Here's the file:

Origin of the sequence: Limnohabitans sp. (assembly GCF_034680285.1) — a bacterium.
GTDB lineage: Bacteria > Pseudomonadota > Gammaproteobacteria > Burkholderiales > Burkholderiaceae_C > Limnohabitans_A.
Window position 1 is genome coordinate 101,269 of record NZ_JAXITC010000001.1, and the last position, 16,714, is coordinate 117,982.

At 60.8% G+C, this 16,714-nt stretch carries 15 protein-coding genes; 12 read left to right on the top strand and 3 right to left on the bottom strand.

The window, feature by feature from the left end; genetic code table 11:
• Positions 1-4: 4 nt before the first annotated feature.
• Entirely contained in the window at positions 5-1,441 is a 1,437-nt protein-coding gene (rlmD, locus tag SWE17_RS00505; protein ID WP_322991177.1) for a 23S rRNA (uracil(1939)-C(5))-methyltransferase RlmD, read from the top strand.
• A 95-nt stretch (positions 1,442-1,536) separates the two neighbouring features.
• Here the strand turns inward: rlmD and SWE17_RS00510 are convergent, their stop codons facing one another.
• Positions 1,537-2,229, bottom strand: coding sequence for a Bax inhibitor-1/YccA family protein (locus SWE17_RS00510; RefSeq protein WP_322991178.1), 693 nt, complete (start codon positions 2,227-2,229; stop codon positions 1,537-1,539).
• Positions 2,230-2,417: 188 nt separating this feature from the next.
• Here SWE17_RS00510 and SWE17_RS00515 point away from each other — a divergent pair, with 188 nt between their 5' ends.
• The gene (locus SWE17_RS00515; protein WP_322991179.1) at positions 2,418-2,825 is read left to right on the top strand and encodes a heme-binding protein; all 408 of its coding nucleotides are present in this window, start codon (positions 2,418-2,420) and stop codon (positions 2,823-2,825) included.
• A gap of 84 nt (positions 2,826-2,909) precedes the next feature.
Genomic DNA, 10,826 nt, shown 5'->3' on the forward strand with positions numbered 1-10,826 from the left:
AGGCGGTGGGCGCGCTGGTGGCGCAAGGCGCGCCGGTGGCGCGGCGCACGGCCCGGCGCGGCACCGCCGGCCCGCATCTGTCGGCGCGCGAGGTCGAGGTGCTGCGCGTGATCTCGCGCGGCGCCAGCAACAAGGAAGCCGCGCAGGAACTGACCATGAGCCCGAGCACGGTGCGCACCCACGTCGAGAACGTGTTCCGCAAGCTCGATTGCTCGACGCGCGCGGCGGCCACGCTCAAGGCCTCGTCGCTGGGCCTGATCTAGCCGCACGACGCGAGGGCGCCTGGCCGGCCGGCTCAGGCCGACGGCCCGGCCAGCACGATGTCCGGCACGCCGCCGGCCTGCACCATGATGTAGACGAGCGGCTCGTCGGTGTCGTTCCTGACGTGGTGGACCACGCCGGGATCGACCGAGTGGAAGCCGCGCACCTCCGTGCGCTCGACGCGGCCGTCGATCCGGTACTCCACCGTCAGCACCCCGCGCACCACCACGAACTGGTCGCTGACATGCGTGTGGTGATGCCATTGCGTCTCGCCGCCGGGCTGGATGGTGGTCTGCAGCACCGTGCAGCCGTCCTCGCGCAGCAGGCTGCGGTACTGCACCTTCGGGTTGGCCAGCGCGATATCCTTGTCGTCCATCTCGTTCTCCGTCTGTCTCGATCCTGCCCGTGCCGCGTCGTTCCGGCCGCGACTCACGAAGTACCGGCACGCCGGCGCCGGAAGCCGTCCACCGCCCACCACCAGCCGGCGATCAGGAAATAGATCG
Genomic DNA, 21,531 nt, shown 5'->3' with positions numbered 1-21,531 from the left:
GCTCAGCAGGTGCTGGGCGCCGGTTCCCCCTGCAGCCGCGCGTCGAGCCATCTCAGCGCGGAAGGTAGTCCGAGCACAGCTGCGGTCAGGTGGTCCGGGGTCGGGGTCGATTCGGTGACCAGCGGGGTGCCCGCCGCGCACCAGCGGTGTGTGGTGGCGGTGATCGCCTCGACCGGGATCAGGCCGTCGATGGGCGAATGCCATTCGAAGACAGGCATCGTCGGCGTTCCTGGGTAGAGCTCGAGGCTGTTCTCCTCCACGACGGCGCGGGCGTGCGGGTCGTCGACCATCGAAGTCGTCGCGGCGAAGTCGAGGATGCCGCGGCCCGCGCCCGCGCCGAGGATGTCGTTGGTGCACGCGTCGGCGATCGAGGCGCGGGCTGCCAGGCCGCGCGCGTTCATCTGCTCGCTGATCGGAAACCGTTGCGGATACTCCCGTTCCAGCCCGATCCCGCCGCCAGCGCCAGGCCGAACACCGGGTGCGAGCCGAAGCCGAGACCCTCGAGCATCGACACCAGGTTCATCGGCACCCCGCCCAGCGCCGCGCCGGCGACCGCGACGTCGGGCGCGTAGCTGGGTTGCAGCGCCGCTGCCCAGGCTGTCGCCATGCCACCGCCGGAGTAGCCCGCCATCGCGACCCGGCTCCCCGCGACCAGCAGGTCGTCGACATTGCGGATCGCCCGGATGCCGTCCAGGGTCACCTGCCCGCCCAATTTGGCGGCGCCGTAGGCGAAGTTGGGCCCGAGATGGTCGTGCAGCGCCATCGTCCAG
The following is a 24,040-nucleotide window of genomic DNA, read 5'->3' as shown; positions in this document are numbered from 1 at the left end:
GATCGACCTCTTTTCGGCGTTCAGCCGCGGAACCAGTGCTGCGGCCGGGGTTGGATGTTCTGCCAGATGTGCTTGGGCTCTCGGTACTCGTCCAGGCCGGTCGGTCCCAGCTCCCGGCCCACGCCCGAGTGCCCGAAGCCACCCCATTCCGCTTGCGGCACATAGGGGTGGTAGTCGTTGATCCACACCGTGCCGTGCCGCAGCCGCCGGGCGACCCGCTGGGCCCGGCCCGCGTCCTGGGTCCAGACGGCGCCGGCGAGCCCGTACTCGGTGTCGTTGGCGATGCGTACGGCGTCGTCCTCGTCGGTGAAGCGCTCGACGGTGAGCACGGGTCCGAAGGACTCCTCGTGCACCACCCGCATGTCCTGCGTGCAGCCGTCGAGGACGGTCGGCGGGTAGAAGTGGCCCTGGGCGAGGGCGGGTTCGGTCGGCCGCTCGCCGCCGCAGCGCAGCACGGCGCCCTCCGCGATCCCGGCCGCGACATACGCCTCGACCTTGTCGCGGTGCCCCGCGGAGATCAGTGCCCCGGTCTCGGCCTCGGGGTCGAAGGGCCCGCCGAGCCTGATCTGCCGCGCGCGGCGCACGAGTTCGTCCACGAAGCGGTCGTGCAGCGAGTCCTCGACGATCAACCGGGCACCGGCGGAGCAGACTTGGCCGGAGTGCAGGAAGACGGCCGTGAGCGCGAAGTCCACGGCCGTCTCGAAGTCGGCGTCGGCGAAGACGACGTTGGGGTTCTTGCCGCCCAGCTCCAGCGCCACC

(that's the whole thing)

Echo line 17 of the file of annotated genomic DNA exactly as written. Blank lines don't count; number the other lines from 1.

Genomic DNA, 21,531 nt, shown 5'->3' with positions numbered 1-21,531 from the left: